NEW YORK (Reuters) - A gauge of global stocks kicked off September on a higher note on Tuesday, as data in major economies showed manufacturing demand rebounding from coronavirus-induced lows, while the U.S. dollar remained weak.
In the United States, stocks added to gains after two measures of manufacturing activity indicated expansion, with the reading from the Institute for Supply Management (ISM) hitting a 19-month high.
Factory activity in China expanded at the fastest rate in nearly a decade in August, a private PMI survey showed on Tuesday, boosting market sentiment overnight and at the European market open.
Euro zone manufacturing activity also grew last month to stay on a path towards recovery, though factory managers remained wary about investing and hiring more workers.
“These are great headlines and certainly bolstering confidence in a U.S. and European rebound,” said Jack Ablin, chief investment officer at Cresset Capital Management in Chicago.
“I would call this great rebound news, but as long as we are relying on government support, both here and abroad, we have a long way to go.”
The Dow Jones Industrial Average rose 50.45 points, or 0.18%, to 28,480.5, the S&P 500 gained 10.25 points, or 0.29%, to 3,510.56 and the Nasdaq Composite added 105.92 points, or 0.9%, to 11,881.38.
The gains pushed the S&P 500 and Nasdaq to intraday records.
The rebound in manufacturing can be partly attributed to massive monetary and fiscal stimulus programs implemented across the globe to support economies battered by the coronavirus.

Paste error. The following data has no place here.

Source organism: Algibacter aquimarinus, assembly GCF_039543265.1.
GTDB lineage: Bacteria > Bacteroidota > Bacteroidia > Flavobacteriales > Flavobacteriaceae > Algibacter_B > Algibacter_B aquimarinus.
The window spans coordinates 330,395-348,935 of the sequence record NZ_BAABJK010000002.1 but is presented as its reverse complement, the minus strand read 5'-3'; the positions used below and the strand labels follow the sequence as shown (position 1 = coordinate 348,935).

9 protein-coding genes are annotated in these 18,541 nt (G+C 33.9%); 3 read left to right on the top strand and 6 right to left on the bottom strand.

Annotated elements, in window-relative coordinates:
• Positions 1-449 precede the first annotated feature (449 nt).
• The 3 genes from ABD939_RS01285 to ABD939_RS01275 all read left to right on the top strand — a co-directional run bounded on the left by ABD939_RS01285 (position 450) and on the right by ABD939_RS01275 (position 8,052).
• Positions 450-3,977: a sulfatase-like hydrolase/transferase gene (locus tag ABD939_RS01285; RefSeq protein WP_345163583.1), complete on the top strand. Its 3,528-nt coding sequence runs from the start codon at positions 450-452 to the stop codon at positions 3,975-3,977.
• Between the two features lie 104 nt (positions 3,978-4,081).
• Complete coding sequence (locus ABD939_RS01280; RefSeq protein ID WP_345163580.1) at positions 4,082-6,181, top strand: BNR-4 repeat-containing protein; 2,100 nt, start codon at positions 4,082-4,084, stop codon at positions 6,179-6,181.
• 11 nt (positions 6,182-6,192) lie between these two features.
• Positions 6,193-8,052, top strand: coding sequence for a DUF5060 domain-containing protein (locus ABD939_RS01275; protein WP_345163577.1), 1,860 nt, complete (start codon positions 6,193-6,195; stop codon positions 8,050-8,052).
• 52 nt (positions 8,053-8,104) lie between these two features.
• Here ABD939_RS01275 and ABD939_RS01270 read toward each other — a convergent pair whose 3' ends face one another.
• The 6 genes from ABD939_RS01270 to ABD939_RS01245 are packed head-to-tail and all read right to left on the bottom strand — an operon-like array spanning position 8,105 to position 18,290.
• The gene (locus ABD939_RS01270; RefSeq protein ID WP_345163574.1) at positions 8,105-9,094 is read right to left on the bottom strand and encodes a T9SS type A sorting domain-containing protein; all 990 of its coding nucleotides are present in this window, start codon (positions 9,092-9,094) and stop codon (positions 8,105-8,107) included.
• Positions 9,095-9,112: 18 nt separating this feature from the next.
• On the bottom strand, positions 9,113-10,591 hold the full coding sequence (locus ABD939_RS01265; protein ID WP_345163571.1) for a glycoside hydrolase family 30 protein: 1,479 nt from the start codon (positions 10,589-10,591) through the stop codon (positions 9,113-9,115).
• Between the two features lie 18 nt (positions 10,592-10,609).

But not all data was rosy and European stocks reversed course and turned lower after Germany cut its GDP forecast for 2021 and a reading on inflation for the bloc turned negative for the first time in more than four years.
The pan-European STOXX 600 index lost 0.34% and MSCI’s gauge of stocks across the globe gained 0.32%.
The dollar remained weak against a basket of major currencies despite the optimistic data, falling to its lowest level since late April 2018 at 91.737. The greenback has dropped about 1% since Federal Reserve Chair Jerome Powell on Thursday said the U.S. central bank was shifting to average inflation targeting.
The dollar index fell 0.154%, with the euro up 0.18% to $1.1957.
The euro climbed above $1.20 for the first time since May 2018.
Benchmark 10-year notes last fell 4/32 in price to yield 0.7064%, from 0.693% late on Monday.
The weaker dollar helped lift oil prices, reversing overnight losses.
U.S. crude rose 1.57% to $43.28 per barrel and Brent was at $46.08, up 1.77% on the day.
Reporting by Chuck Mikolajczak; Editing by Paul Simao
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